Of course, despite their impressive customer numbers, the Gang of Four still has several disadvantages against Vodafone. One is that the deal only covers the countries where they have networks, so they really need further partners - KPN of the Netherlands and TeliaSonera of Sweden and Finland springing to mind - to offer the complete service they promise.

Key to expansion of the service will be the inclusion of T-Mobile USA, which is expected within two months. The group will use that as the basis to expand their brand to North and South America (mainly through Telefónica's operations there) and a global base of 230m customers.

Another disadvantage, and more destructive in the long term, these are four rivals seeking to work together under one potentially confusing brand. The likelihood of such a body having the streamlined decision making process and agility of a single entity such as Vodafone is limited. Already, last summer, T-Mobile and Orange fell out over who would control the business and collect the money in the UK, where both have networks.

What the alliance will do for the participants is to ensure their survival as the European mobile market shakes down to a handful of players over the coming few years. Common wisdom is that, come 2006, most countries will have just Vodafone and their incumbent operator surviving, with a couple of larger bases such as the UK and Germany supporting three players, and the others swallowed up by larger companies.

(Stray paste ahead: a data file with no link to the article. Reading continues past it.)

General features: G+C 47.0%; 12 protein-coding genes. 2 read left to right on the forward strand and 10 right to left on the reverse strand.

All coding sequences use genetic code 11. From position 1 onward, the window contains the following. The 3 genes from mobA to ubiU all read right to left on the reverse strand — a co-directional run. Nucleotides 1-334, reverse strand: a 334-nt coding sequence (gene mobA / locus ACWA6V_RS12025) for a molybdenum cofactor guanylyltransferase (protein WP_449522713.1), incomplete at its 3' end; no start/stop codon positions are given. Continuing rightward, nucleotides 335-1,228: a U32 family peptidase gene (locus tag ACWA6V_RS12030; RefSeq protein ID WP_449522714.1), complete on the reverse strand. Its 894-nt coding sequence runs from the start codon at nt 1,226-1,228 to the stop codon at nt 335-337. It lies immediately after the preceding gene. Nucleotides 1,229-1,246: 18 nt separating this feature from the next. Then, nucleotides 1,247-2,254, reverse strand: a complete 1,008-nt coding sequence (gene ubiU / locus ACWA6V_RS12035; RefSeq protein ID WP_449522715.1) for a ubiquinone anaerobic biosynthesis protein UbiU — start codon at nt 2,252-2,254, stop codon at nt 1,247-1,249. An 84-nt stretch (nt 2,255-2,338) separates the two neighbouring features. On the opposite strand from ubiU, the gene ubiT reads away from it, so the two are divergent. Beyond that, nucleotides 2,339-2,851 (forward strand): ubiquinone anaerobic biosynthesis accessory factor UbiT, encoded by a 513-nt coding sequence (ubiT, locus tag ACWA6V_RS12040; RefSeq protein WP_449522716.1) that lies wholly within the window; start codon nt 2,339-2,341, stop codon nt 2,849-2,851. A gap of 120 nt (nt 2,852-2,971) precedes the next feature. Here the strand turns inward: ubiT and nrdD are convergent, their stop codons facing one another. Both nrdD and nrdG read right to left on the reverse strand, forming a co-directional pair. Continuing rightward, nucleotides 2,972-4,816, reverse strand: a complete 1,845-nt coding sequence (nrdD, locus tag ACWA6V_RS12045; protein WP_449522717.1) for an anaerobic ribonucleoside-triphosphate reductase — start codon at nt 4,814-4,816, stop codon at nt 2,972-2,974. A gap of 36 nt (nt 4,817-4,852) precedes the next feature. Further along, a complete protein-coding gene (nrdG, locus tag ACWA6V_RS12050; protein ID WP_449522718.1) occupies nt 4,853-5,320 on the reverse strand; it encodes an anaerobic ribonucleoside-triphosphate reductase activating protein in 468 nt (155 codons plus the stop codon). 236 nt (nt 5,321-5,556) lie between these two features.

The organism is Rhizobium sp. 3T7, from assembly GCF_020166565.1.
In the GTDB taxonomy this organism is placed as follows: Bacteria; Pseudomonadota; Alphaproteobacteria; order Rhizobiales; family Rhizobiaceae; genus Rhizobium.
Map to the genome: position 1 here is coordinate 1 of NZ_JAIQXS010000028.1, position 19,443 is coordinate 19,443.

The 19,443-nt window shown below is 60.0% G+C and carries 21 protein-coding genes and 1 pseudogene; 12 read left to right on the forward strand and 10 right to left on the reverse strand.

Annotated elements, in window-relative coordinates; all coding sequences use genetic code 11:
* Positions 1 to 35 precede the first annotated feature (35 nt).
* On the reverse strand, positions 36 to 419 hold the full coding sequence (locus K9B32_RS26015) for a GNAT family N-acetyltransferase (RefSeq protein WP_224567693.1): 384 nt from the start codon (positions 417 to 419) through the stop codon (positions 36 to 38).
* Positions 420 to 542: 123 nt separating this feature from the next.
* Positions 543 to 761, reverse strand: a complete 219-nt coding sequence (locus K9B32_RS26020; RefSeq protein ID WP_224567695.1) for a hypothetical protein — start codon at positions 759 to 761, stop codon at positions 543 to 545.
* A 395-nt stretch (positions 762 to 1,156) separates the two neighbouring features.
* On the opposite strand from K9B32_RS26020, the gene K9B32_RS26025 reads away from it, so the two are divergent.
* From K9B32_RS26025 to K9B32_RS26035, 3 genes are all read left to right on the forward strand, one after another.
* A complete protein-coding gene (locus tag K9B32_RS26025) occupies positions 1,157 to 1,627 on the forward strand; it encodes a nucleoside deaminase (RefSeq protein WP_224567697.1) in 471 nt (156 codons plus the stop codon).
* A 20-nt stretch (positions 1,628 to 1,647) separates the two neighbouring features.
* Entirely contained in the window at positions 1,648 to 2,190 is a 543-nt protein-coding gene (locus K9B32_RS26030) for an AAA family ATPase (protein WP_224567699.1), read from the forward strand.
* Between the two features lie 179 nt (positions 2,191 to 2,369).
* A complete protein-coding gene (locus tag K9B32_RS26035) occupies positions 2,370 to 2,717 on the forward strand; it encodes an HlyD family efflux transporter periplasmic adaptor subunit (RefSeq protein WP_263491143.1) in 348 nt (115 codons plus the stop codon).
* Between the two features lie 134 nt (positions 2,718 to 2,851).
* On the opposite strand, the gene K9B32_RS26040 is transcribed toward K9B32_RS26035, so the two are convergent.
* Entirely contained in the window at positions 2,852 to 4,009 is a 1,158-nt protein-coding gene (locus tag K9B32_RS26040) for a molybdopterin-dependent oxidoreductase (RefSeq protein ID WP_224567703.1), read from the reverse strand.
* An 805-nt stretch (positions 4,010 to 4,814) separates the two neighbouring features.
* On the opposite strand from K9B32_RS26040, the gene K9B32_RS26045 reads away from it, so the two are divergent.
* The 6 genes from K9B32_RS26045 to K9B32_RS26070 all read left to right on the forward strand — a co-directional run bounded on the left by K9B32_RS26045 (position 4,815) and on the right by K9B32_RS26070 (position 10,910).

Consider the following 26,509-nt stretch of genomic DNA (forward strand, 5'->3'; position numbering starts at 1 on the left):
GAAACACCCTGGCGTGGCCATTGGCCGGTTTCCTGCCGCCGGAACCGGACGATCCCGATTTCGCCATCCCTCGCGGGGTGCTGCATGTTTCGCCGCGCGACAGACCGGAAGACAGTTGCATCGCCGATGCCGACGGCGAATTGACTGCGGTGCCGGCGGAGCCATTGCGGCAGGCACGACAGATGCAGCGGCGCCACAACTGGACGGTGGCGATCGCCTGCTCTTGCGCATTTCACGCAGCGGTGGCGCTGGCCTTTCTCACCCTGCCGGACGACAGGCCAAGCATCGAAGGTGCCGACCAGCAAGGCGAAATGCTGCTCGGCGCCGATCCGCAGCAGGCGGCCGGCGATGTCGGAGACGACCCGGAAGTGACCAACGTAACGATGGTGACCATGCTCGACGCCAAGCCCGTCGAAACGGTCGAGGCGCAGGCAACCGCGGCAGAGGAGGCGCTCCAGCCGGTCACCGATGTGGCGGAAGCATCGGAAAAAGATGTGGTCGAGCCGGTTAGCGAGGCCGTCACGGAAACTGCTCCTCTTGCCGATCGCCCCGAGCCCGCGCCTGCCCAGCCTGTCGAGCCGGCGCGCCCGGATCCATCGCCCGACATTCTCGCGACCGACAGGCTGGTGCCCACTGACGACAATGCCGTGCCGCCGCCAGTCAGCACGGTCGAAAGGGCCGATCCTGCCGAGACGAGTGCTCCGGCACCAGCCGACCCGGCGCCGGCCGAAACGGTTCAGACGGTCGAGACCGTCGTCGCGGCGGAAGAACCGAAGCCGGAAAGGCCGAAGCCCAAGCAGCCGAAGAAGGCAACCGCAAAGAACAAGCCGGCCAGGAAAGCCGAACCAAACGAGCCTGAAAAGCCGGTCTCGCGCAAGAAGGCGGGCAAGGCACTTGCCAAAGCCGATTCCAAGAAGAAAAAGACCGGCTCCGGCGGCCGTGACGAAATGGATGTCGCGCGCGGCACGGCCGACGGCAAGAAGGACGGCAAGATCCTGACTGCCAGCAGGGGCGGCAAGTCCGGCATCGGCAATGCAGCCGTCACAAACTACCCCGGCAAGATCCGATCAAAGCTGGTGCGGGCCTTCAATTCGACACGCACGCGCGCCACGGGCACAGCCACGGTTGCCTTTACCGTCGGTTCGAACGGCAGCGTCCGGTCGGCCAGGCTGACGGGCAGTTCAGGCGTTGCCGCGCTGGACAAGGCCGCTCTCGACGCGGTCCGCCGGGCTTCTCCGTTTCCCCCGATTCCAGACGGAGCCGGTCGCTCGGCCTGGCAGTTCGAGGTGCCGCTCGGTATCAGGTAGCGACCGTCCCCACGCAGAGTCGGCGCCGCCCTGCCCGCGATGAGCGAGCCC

But the incumbent operators are not entirely secure either. They may, for the time being at least, be protected in their homelands by the parentage of the wired telco, but only through alliances like this, or full scale mergers, can they hope to play effectively outside their home country.

The StarMap Alliance

This fact was also recognised last October by MMO2, which formed its own European grouping, the StarMap Mobile Alliance, with Amena of Spain, One of Austria, Hungary's Pannon GSM, Sunrise of Switzerland, Norway's Telenor Mobile and Italy's Wind.